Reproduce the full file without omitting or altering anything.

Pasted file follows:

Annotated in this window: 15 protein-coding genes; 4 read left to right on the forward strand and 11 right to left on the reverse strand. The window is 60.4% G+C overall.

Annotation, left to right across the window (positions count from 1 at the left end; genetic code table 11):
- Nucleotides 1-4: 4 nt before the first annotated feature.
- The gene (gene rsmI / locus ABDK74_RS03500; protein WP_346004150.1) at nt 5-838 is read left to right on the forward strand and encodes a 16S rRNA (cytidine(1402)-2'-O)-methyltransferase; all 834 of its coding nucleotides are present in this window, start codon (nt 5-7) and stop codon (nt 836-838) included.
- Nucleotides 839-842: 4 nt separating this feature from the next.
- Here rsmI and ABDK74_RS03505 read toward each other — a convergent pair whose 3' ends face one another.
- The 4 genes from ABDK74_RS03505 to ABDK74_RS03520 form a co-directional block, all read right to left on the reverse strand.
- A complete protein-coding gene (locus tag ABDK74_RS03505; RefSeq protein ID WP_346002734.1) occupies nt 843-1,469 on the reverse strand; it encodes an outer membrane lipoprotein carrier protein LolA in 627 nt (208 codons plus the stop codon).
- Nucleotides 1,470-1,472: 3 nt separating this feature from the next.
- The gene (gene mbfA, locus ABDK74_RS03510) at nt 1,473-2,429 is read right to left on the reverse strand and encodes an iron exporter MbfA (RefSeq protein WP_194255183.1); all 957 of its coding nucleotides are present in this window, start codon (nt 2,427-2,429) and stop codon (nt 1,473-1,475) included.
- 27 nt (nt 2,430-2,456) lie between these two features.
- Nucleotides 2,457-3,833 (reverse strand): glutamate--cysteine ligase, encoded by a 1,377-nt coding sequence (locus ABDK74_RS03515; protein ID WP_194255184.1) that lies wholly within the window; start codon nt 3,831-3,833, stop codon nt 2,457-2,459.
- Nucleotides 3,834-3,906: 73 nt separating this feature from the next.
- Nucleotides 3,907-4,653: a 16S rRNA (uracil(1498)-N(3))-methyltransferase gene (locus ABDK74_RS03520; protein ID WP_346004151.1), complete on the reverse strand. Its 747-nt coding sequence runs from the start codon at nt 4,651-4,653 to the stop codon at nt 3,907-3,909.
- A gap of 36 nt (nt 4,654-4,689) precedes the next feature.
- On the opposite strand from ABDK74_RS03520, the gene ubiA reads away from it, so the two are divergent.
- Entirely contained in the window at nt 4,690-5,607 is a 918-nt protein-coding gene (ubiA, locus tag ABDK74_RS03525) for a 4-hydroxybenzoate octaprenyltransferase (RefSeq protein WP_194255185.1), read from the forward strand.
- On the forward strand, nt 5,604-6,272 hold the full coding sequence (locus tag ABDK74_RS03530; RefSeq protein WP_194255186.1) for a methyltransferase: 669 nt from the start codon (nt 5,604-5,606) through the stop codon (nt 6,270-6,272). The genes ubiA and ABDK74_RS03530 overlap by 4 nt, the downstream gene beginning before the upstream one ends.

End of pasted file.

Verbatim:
Annotated in this window: 15 protein-coding genes; 4 read left to right on the forward strand and 11 right to left on the reverse strand. The window is 60.4% G+C overall.

Annotation, left to right across the window (positions count from 1 at the left end; genetic code table 11):
- Nucleotides 1-4: 4 nt before the first annotated feature.
- The gene (gene rsmI / locus ABDK74_RS03500; protein WP_346004150.1) at nt 5-838 is read left to right on the forward strand and encodes a 16S rRNA (cytidine(1402)-2'-O)-methyltransferase; all 834 of its coding nucleotides are present in this window, start codon (nt 5-7) and stop codon (nt 836-838) included.
- Nucleotides 839-842: 4 nt separating this feature from the next.
- Here rsmI and ABDK74_RS03505 read toward each other — a convergent pair whose 3' ends face one another.
- The 4 genes from ABDK74_RS03505 to ABDK74_RS03520 form a co-directional block, all read right to left on the reverse strand.
- A complete protein-coding gene (locus tag ABDK74_RS03505; RefSeq protein ID WP_346002734.1) occupies nt 843-1,469 on the reverse strand; it encodes an outer membrane lipoprotein carrier protein LolA in 627 nt (208 codons plus the stop codon).
- Nucleotides 1,470-1,472: 3 nt separating this feature from the next.
- The gene (gene mbfA, locus ABDK74_RS03510) at nt 1,473-2,429 is read right to left on the reverse strand and encodes an iron exporter MbfA (RefSeq protein WP_194255183.1); all 957 of its coding nucleotides are present in this window, start codon (nt 2,427-2,429) and stop codon (nt 1,473-1,475) included.
- 27 nt (nt 2,430-2,456) lie between these two features.
- Nucleotides 2,457-3,833 (reverse strand): glutamate--cysteine ligase, encoded by a 1,377-nt coding sequence (locus ABDK74_RS03515; protein ID WP_194255184.1) that lies wholly within the window; start codon nt 3,831-3,833, stop codon nt 2,457-2,459.
- Nucleotides 3,834-3,906: 73 nt separating this feature from the next.
- Nucleotides 3,907-4,653: a 16S rRNA (uracil(1498)-N(3))-methyltransferase gene (locus ABDK74_RS03520; protein ID WP_346004151.1), complete on the reverse strand. Its 747-nt coding sequence runs from the start codon at nt 4,651-4,653 to the stop codon at nt 3,907-3,909.
- A gap of 36 nt (nt 4,654-4,689) precedes the next feature.
- On the opposite strand from ABDK74_RS03520, the gene ubiA reads away from it, so the two are divergent.
- Entirely contained in the window at nt 4,690-5,607 is a 918-nt protein-coding gene (ubiA, locus tag ABDK74_RS03525) for a 4-hydroxybenzoate octaprenyltransferase (RefSeq protein WP_194255185.1), read from the forward strand.
- On the forward strand, nt 5,604-6,272 hold the full coding sequence (locus tag ABDK74_RS03530; RefSeq protein WP_194255186.1) for a methyltransferase: 669 nt from the start codon (nt 5,604-5,606) through the stop codon (nt 6,270-6,272). The genes ubiA and ABDK74_RS03530 overlap by 4 nt, the downstream gene beginning before the upstream one ends.